The Courier News from Blytheville, Arkansas on December 14, 1953 · Page 6
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The Courier News from Blytheville, Arkansas · Page 6

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Blytheville, Arkansas
Issue Date:
Monday, December 14, 1953
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Page 6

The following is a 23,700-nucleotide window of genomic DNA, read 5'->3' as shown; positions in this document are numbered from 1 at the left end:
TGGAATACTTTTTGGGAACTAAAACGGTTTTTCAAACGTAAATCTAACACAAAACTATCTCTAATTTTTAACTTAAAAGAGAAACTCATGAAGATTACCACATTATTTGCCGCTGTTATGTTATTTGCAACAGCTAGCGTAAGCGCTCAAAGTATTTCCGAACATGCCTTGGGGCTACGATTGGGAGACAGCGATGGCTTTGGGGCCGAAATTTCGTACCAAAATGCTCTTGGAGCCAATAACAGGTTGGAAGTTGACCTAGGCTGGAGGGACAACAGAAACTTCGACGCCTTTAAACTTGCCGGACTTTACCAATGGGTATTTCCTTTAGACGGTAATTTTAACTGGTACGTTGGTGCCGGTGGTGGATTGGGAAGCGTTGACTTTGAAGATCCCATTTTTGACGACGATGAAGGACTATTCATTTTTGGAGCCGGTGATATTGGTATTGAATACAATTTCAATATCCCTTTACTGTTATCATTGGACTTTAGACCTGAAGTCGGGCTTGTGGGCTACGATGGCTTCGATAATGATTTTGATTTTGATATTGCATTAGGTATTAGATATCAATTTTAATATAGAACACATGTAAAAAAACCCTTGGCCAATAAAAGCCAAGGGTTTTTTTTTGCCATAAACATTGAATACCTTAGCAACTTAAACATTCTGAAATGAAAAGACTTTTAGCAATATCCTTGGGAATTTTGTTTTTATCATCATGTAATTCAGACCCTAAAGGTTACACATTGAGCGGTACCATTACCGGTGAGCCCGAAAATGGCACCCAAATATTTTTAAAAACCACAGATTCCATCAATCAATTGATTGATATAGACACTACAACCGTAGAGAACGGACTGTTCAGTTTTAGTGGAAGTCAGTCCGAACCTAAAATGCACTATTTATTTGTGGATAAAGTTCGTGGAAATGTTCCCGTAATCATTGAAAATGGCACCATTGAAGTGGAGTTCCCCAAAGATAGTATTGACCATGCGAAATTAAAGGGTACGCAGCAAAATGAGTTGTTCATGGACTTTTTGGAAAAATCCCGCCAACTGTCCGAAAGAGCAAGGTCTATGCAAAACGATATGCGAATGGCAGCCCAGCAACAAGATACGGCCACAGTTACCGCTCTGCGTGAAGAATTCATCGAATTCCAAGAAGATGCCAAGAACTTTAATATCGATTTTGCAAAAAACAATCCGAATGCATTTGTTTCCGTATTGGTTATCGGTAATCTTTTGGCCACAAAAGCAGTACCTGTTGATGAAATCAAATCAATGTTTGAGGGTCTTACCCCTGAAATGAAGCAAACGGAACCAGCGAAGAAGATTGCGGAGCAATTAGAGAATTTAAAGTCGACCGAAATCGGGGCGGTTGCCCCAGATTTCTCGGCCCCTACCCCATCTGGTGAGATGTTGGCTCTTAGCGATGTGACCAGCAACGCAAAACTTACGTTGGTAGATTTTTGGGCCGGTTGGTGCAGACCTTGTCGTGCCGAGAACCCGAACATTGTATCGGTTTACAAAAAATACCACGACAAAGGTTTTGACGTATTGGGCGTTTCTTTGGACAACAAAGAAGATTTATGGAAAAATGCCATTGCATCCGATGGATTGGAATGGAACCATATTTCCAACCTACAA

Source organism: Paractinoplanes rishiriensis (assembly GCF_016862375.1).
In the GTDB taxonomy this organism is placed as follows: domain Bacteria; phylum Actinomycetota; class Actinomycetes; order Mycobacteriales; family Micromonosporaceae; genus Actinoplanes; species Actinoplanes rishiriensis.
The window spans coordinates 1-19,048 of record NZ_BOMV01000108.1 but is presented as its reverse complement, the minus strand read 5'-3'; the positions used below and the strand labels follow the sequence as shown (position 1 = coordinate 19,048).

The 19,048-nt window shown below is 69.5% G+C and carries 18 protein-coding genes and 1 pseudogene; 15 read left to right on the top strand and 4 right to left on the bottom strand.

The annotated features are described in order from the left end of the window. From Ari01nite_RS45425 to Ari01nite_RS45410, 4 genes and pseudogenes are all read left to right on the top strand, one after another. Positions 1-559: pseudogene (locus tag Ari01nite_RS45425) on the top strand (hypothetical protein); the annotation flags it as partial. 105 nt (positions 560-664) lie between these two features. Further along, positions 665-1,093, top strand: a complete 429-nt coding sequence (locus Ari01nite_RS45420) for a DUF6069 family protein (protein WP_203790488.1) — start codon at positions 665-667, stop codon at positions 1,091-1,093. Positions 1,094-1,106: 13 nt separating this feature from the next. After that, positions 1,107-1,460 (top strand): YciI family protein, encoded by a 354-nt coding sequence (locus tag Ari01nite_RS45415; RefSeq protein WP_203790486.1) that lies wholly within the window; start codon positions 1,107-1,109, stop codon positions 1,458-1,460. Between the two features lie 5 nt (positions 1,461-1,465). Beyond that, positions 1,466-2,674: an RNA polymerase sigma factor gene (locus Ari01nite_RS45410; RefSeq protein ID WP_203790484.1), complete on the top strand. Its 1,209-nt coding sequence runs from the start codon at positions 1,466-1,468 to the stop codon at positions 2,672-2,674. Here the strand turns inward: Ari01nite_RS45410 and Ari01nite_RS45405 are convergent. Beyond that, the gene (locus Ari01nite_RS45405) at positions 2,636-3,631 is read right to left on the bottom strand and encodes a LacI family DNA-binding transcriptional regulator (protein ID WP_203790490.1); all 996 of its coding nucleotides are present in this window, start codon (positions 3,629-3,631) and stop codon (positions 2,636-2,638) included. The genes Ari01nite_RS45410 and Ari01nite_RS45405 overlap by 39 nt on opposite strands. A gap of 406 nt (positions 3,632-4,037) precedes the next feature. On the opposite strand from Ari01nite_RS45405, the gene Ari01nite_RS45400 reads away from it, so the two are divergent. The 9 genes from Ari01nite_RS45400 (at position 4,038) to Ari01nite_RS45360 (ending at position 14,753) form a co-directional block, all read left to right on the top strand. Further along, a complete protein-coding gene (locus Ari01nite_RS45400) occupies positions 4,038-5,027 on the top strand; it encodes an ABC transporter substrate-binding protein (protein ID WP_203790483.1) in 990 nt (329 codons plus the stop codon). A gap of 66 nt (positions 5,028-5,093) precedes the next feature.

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PACE SIX BLTTrTEVILlB fARlt.T COUWER FEW! MONDAY, DECEMBER 14, Despite UN Embargo— Hong Kong Flourishes Again As Red China Trade Spurts By VUED SPARKS NEA Slaff Correspondent HONG KONG — (NEA) — The Chinese Communists are now smashing at Allied unity with.an order book — something they could never do with a.burp gun. With the Korean battlefield silent, our allies — almost to a man — are falling all over themselves in their desira to do business with Peiping. i The American position is that any trade with Red China, particularly in irllitiry materials, will help secure Dictator Mao's throne. Our ships are forbidden to land at Red Chinese ports; U. S. tourists visiting here are warned by the Consulate against buying as much as a pocket-comb imported from next-door China. But from my window on the great port of Hong Kong, I can see, among the junks and sampans, steamers from many allied nations ridinc at anchor before the final dash to Chinese mainland ports. During the shooting days of the Korean War. there were plenty of, under-the-counter dealings with Red China, in strategic materials forbidden by the UN as well as non- strategic materials. Gasoline, for example, is on the UN's forbidden list. Chinese fishing junks gassed up in Hong Kong and sailed to nearby Macao, an easygoing Portuguese colony where about' the only enforced law prevents knife fights in hotel lobbies. There the precious petrol was siphoned Into Communist tanks. But while so many boys were being crippled and killed in Korea by Chinese Communists, even the trade hungriest merchant (and country) hesitated to push too far. Now the lid is off. Even without the slightest shred of guarantee that another grand Chinese attack will not be launched, the UN embargo is crumbling like a lightweight's chin before Marciano's lists. From London to Jakarta, from Singapore to Tokyo, the cry is: "Profits before politics!" Naturally, Hong Kong is the best | HONG KON'G TRAFFIC is busy, with everything from small lampans to ocean-going vessels. This Chinese woman steers her sampan past a Hong Kong steamer. ! ony, Sir Alexander Grantham, who) "Tokyo — Trade-Wlth-China and often goes about in a gray top hat I Do-Away-With-Crises' rally held. . . a If this were still the 18lh Century Agreement signed to supply China of the British Raj. plugs the London j with steel pipes, iron sheets, rail- line that maybe Mao can be anoth- road equipment, auto parts and r-norir i »nnn k <siill used to t cr Tlto - He toltl a reporter: ocean going ships." (Alt such gear, COOLIE LABOR IS SHU used 10 T —(:„,„„.„ !>,„( (ho — • ....... 1_ speed merchandise. This Coolie Is unloading a ship in Hong Kong harbor. place to hear the cry. It sits on the edge of huge China like a fly on an elephant's back. It Isn't a city — it's a. shop. It manufactures little and its purpose in life is to shuttle the world's goods to China. The West's tiff with China has been as good for Hong Kong's business as leprosy In a restaurant. Somehow Hong Kong — one part British and 99 palls Chinese — blames the U. S. for its woes because the U. S. is too hard on potential customer Red China. The Governor of this Crown Col- 'I anticipate that the Chinese could he used for further conquest,) Communists will not only be willing I "Jakarta — A mass movement of to do business with the West but ships experienced in running the will also want to do so: politically I Chinese Nationalist Blockade are because China won't want to rely moving to Indonesia as a result of too much on one power, Russia. ; its agreement to supply (Red) Chi- • and practically because Russia will n a with rubber "London — Board of Trade de- : cides passenger cars carrying not more than six persons are no long-! cr 'strategic' and can now be sold not be able to supply China, with all she needs." * * * In this cute paragraph Sir A'.cx- ander neatly provides a moral rea- to China." (In other words, eight son for the good business he feels Red Chinese soldiers in a car are , is available, even though every re- bad; six Red Chinese soldiers in a ! port shows Red China moving yet car are OK.) i closer to Russia. I And the iinal payoff is this New 1 A look at the business ticker York dispatch: shows others drooling to make hay "Chinese bonds gain in anticipa- while the truce shines: tion of expansfon in trade.' FACE FUTURE WITH MUSIC-A group of Chinese POW's who refuse to return to their Communist homeland pass Hie time by playing improvised musical instruments. In line with the terms 9t the Korean truce, they will be turned over to the Indian troops, who are supervising prisoners who refuse repatriation. Osceolo News By BETTYE NELLE STARR reindeer driven by Santa Glaus. In the afternoon games of pitch, Mrs. W. C. IVInson won high, Mrs J. L. Ward, a guest, won seconc and bridge was won by Mrs. J. A. Figg. Personals Mr. and Mrs. Roy Cox and daughter, Afton, spent the week end in Dumas, Ark., as the guest;; of Mrs. Cox' sister, Mrs. H. P. Wilson. Mrs. S. W. Qgan of Wynne spent several days this week with her; daughter, Mrs. E. L. TaliaTerro. \ Bonnie Tnliaferro's sixth birthday; prompted her grandmother's visit this week. ; Among the rnid-wcek. Memphis; visitors and shoppers were Mrs. C, E. Sullenger, Mrs. Kate Hale, I *„„„„.-,., Mrs. Spencer Driver, Mrs. J. H. j ,-,,,, . . , . Lovewell. Mrs. .Jesse Cramer, Mrs i Colbert entertained ' | THU',h Club Meets The Widows Pitch Club wns invited to the home of Mrs. H. J. LevcnsLcln Thursday nitfht for a chicken chow-mem dinner. Included in the guest list was Mrs. J. W. Whitworth. The small tables where the guests were sen.Led were centered with clusters of holly berries. Mrs. Jim Cartwrlght won high score and Mrs. V. C. Colbert won second. Mrs. Colbert Hostess Mrs. Lona the three-table pitch club at her home Wednesday afternoon. Ambrosia, fruit cake and individual | ^ cakes topped with a cherry pom-1 ,' Bob Howerton, Mrs. T. W. Hutson, Mrs. C. S. Johnson, Mrs. Billie Beall, Mrs. Ed Shippen and Miss Massey. ' . Harry Miller, Jr., was in The foyor.of-.Mrs. Colbert's home was decorated in evergreen and blue Christmas lights. The mantle carried oiil Uie approaching Christmas season with its decorations of ing of county nurses. Some whooping cranes have five foot windpipes. to learn good grooming Teach your firsl-gradcr the importance of maintaining a first-rale appearance at all times . . . neat, trim, well-groomed. Washablcs, laundered crisp and sparkling clean, do wonders for his sense of pride and self respect ... at trifling cost to you (when we do the laundering, that is). LAUNDRY-CLEANERS PROUD is t/u? word for OLD STAGG and you'll be proud to give this TOP KENTUCKY'BOURBON AMERICA'S LARGEST-SELLING STRAIGHT KENTUCKY BOURBON 86 PROOf . rHE SIACG DIST. CO., FRANKFORT, KY. QUITTING BUSINESS SALE BEGINS TUESDAY - 8 A.M. / All Musical Instruments - Guitars/ Accordians, Ukuleles, Violins, Radios, Radio Tubes and Paris-All Fixtures I GENUINE M. HOHNER HARMONICAS All Keys - Other Harrrtonicos including Chromatics GUITARS UP Ail Sizes & Styles Both Kiddie & Majorette GIBSON LG-2 Regular Price ?7S.50 Now $59.50 SOUTHERN JUMBO Gibson Pearl Neck in plush lined hard case. OTHER MODELS & MAKES UP TO OFF Phonographs DUOSONIC—3 Tube $16.50 DUOSONIC—3 Speed $24.50 3 SPEED SONORA TABLE COMBINATIONS with good radio. Made to sell for $109.00 Now $59.50 NEW FLOOR MODEL COMBINATION 7 Tube. Regularly ... §195.00 Now $89.50 DRUM SET Includes 26"X14" white pearl double tension has? drum. 6^2" X 14" white pearl double tension snare drum. Hi-Speed pedal, snare stand, brushes, wood block, cymbal & holder. Cowbell included. Former price $199.50. One set only. ON SALE 150°° BRAND NEW RECORDS Albums to $4.95 Values ' 78 RPM or 45 RPM 46c ea. 10 for 2.50 1 / 2 PRICE & LESS Your Choice-Nothing Reserved From Sale A COMPLETE LINE OF 120 Bass—while pearl —2 shifts—was $275 Now §179.50 120 Bass—white pearl —6 shifts — was $275 * 527 Now $210 80 Bass—red pearl—Hohner —was $180. Now $85.00 12 Bass—white—Was $79.50 Now $39.50 ALL HAVE DELUXE CASE AND STRAPS LINDQUIST MUSIC STORE 107 E. Main - Blyrheville - Phone 6811 Open Nights Till 9 O'Clock